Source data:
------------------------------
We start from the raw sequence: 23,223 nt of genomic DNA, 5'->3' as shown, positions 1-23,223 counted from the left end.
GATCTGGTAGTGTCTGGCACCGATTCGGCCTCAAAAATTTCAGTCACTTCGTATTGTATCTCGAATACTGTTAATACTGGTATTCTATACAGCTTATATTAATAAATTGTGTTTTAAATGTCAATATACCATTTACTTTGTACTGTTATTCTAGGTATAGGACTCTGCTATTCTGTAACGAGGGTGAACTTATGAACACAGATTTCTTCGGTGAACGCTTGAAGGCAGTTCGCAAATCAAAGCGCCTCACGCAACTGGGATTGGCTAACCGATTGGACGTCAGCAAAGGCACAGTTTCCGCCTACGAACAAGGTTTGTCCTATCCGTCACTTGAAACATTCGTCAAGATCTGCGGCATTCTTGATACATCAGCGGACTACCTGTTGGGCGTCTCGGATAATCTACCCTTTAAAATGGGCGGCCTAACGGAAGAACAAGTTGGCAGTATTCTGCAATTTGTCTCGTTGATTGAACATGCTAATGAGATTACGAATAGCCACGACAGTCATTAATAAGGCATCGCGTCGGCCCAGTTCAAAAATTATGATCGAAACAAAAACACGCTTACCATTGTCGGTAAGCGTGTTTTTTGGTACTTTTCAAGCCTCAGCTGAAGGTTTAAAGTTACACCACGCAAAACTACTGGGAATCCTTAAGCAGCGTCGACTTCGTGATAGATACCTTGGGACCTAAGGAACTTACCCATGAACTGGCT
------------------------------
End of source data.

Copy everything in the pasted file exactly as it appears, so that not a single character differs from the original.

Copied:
We start from the raw sequence: 23,223 nt of genomic DNA, 5'->3' as shown, positions 1-23,223 counted from the left end.
GATCTGGTAGTGTCTGGCACCGATTCGGCCTCAAAAATTTCAGTCACTTCGTATTGTATCTCGAATACTGTTAATACTGGTATTCTATACAGCTTATATTAATAAATTGTGTTTTAAATGTCAATATACCATTTACTTTGTACTGTTATTCTAGGTATAGGACTCTGCTATTCTGTAACGAGGGTGAACTTATGAACACAGATTTCTTCGGTGAACGCTTGAAGGCAGTTCGCAAATCAAAGCGCCTCACGCAACTGGGATTGGCTAACCGATTGGACGTCAGCAAAGGCACAGTTTCCGCCTACGAACAAGGTTTGTCCTATCCGTCACTTGAAACATTCGTCAAGATCTGCGGCATTCTTGATACATCAGCGGACTACCTGTTGGGCGTCTCGGATAATCTACCCTTTAAAATGGGCGGCCTAACGGAAGAACAAGTTGGCAGTATTCTGCAATTTGTCTCGTTGATTGAACATGCTAATGAGATTACGAATAGCCACGACAGTCATTAATAAGGCATCGCGTCGGCCCAGTTCAAAAATTATGATCGAAACAAAAACACGCTTACCATTGTCGGTAAGCGTGTTTTTTGGTACTTTTCAAGCCTCAGCTGAAGGTTTAAAGTTACACCACGCAAAACTACTGGGAATCCTTAAGCAGCGTCGACTTCGTGATAGATACCTTGGGACCTAAGGAACTTACCCATGAACTGGCT